Hate the Gym? Here Are 6 Fun And Novel Ways To Increase Fitness

Dr Handicap - woman doing yoga
Dr Handicap - woman doing yoga

So you hate the gym?! OK, we get it… Soul-destroying commercial dance music blaring, self-obsessed people with heavily made-up faces (and that’s just the men!) pouting into mirrors everywhere you look, narcissism dripping from the walls (and pooling in the corners), obnoxious desk staff chewing gum open-mouthed while staring into their iPhones… Oh, and let’s not forget the steady stream of irritating personal trainers pretending to be friendly while really just badgering for business! Yes, gyms can be grim. And inconvenient – they often have a distinct lack of handicap parking spaces. But fear not: there are plenty of ways to increase fitness that do not involve these fluorescent hellholes!

Here is our list of six fun and novel ways to increase fitness for people who can’t stand gyms.

Go Hiking in Nature

Windswept hills of luscious green, or craggy forests populated with huddled, ancient trees and hustling wildlife are pretty much as far away from a stuffy commercial gym as you can get! Hiking in nature gives your legs and your lungs an enlivening workout. Spending time in the peace of Mother Nature’s backyard will still your mind and fill your heart with calm. Hiking can be done at whatever level of intensity works for you – whether it’s a five-day trek through Yosemite, or a 10-minute walk around a lake only yards from your disabled parking space. Hiking in nature is always a great way to increase fitness in both body and soul!

 

 

Dr Handicap - woman in sauna

Sweat Yourself Fit in a Sauna

Many telemedicine doctors recommend sauna sessions to their patients as a way to increase physical (and mental) fitness. Saunas are in fact a miracle treatment that hold great benefit for everybody, from the very fit and active to immobile handicap parking permit holders. Sauna benefits include: detoxification (regular sauna use improves sweat-detox pathways and enables the body to cleanse itself of heavy metals and toxins); increased longevity (studies have shown that regular sauna use decreases heart disease risk, as well as all-cause mortality risk, by up to 48%); improved recovery, healing, and blood flow; lower blood sugar (thus reduced accumulated fat); and increased muscle mass (due to the increased amount of heat-shock proteins released by the body during sauna use, which prevent muscle breakdown, and the huge increase in IGF-1, a hormone that promotes muscle building and cell rejuvenation). So saunas are not only extremely relaxing and enjoyable – they are also a great way to increase fitness!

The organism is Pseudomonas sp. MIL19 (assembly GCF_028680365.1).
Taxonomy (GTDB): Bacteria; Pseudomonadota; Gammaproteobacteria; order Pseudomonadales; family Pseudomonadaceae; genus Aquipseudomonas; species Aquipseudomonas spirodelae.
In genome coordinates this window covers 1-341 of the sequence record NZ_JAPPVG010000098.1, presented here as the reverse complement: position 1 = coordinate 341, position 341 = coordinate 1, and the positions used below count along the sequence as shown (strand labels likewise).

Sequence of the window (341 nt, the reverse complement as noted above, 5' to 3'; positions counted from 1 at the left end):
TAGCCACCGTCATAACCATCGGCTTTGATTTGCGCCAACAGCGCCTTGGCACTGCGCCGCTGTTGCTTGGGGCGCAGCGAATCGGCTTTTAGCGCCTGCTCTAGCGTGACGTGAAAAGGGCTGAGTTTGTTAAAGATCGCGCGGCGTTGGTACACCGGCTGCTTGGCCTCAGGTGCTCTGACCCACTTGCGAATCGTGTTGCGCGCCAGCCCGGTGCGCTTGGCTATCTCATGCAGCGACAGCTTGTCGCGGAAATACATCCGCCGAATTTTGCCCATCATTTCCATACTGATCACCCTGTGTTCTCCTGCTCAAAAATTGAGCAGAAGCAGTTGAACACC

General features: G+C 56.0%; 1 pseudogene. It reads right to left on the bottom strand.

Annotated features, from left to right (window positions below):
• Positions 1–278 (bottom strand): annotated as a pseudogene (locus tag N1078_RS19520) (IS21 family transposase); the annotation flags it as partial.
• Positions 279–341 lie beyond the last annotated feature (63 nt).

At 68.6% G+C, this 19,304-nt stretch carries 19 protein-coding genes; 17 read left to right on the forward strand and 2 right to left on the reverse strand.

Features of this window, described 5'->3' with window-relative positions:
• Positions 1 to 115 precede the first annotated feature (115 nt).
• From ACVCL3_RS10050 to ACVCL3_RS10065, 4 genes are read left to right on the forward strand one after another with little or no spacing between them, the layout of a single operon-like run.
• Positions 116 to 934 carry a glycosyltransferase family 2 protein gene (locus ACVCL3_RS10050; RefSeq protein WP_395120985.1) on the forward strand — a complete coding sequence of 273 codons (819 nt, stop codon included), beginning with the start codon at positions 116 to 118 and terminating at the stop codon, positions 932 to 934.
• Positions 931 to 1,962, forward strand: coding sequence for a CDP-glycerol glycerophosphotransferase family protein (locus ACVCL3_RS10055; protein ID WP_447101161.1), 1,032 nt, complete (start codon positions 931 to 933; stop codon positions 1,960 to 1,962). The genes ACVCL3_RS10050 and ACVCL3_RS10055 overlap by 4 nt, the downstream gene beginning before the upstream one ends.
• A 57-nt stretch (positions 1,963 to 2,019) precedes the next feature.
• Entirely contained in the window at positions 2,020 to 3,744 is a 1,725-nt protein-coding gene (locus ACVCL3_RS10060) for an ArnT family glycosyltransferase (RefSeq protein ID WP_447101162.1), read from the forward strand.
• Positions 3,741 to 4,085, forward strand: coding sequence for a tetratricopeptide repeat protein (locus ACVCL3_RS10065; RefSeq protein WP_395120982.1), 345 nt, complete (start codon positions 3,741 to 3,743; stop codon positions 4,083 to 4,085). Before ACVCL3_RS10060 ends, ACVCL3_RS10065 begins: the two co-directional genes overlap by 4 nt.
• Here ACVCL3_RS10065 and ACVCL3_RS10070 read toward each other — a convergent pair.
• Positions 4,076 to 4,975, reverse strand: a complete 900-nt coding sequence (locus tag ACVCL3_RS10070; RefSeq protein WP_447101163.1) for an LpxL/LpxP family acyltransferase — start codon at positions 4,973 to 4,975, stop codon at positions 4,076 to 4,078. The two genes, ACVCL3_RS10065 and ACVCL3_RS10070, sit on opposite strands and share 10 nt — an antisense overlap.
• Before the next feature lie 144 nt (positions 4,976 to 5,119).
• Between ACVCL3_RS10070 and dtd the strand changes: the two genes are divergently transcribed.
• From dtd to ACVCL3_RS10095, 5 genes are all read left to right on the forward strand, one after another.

Relax (Or Go Hard!) in a Yoga Class

There are many different types of yoga that cater to all types of people and all levels of fitness. Whether you are a disabled person with a parking permit or an ultra-bendy super-athlete, you will still be able to find a yoga class that suits your needs perfectly. Yoga is wonderful for improving flexibility, mobility, and core strength. It also simultaneously relaxes and energizes the body and mind. The euphoric, calm high you feel after a yoga class is one of life’s most pleasant sensations. Regular yoga is a great way to increase fitness, without having to go anywhere near a gym!

Scale New Heights on a Climbing Wall

Climbing will increase your strength, stamina, flexibility, and mobility (not to mention brainpower, as it requires deep concentration and focus). Bouldering is the most popular type of climbing at the moment, and it can be done outdoors on cliffs and mountains, or indoors in a bouldering center. But fear not: bouldering centers tend to have atmospheres (and music selections) vastly different to commercial gyms. There is a real sense of camaraderie in most bouldering centers, and they tend to be great places to meet new friends, as everybody bonds over their love of this unusual and niche sport. A word of warning, though… Bouldering is highly addictive, so prepare to become obsessed!

Dance the Night (Or Morning Or Afternoon) Away!

A dance class is an excellent way to let your hair down, leave your inhibitions at the door, drop any self-conscious posing, and just have some fun! Dancing really gets the endorphins pumping and it is also one of the best things you can do to increase fitness. There are so many different types of dance you can get involved in: tango, ballroom, pole, tap, samba, ballet – just to name a few. For people with a medical condition that requires a disabled parking space, there are also wheelchair dance classes available in most towns and cities. Dancing is excellent for improving flexibility, core strength, gymnastic ability, cardiovascular fitness, and mobility. Whatever your level of fitness is now, you can absolutely increase it (without entering a gym!) by shaking your booty in a dance class!

 

Dr Handicap - Jiu Jitsu

Learn to ‘Roll’ on a Brazilian Jiu Jitsu Mat

Just as addictive as bouldering, Brazilian Jiu Jitsu has exploded in popularity in America over the last decade. BJJ is a martial art that involves grappling on the floor, so it can be done by people of all ages and fitness levels, including handicap permit users. BJJ is highly technical (it has been called ‘the game of human chess’) and requires clear thinking and calm. It is also a great form of exercise that increases flexibility, mobility, and core strength. BJJ ‘dojos’, like bouldering centers, are extremely friendly places where people show each other the utmost respect as they bond over a love for a unique sport – so extremely different in vibe to commercial gyms!

So there you go: six fun and novel ways to increase fitness that do not involve a gym. Pick one or two that sound most enjoyable to you and dive in. Enjoy!

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